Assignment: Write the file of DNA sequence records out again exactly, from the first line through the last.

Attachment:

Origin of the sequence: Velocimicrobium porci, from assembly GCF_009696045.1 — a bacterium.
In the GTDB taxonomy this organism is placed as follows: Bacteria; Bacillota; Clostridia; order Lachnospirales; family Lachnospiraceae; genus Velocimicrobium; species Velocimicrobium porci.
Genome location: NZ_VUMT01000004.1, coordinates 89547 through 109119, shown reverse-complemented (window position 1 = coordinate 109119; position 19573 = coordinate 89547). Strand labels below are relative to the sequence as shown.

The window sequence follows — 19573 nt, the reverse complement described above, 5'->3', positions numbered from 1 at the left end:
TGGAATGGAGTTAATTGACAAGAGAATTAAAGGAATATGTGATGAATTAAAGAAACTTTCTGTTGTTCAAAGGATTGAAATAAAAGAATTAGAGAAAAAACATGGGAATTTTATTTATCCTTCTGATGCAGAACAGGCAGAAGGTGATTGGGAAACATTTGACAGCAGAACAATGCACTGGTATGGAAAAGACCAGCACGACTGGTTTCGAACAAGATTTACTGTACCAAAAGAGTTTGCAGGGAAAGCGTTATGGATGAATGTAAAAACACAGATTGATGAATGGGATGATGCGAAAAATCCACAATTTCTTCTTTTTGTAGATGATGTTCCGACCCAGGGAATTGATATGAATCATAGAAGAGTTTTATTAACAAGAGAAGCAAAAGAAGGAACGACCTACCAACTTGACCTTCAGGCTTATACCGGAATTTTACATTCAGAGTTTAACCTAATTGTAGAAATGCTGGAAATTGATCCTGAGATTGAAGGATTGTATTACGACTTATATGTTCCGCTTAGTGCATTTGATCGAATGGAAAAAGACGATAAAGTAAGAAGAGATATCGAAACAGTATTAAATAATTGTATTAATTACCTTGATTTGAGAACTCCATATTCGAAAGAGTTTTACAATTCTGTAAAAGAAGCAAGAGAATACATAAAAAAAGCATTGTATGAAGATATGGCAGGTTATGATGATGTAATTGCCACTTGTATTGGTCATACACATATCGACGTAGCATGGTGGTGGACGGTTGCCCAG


Origin of the sequence: Velocimicrobium porci, from assembly GCF_009696045.1 — a bacterium.
In the GTDB taxonomy this organism is placed as follows: Bacteria; Bacillota; Clostridia; order Lachnospirales; family Lachnospiraceae; genus Velocimicrobium; species Velocimicrobium porci.
Genome location: NZ_VUMT01000004.1, coordinates 89547 through 109119, shown reverse-complemented (window position 1 = coordinate 109119; position 19573 = coordinate 89547). Strand labels below are relative to the sequence as shown.

The window sequence follows — 19573 nt, the reverse complement described above, 5'->3', positions numbered from 1 at the left end:
TGGAATGGAGTTAATTGACAAGAGAATTAAAGGAATATGTGATGAATTAAAGAAACTTTCTGTTGTTCAAAGGATTGAAATAAAAGAATTAGAGAAAAAACATGGGAATTTTATTTATCCTTCTGATGCAGAACAGGCAGAAGGTGATTGGGAAACATTTGACAGCAGAACAATGCACTGGTATGGAAAAGACCAGCACGACTGGTTTCGAACAAGATTTACTGTACCAAAAGAGTTTGCAGGGAAAGCGTTATGGATGAATGTAAAAACACAGATTGATGAATGGGATGATGCGAAAAATCCACAATTTCTTCTTTTTGTAGATGATGTTCCGACCCAGGGAATTGATATGAATCATAGAAGAGTTTTATTAACAAGAGAAGCAAAAGAAGGAACGACCTACCAACTTGACCTTCAGGCTTATACCGGAATTTTACATTCAGAGTTTAACCTAATTGTAGAAATGCTGGAAATTGATCCTGAGATTGAAGGATTGTATTACGACTTATATGTTCCGCTTAGTGCATTTGATCGAATGGAAAAAGACGATAAAGTAAGAAGAGATATCGAAACAGTATTAAATAATTGTATTAATTACCTTGATTTGAGAACTCCATATTCGAAAGAGTTTTACAATTCTGTAAAAGAAGCAAGAGAATACATAAAAAAAGCATTGTATGAAGATATGGCAGGTTATGATGATGTAATTGCCACTTGTATTGGTCATACACATATCGACGTAGCATGGTGGTGGACGGTTGCCCAG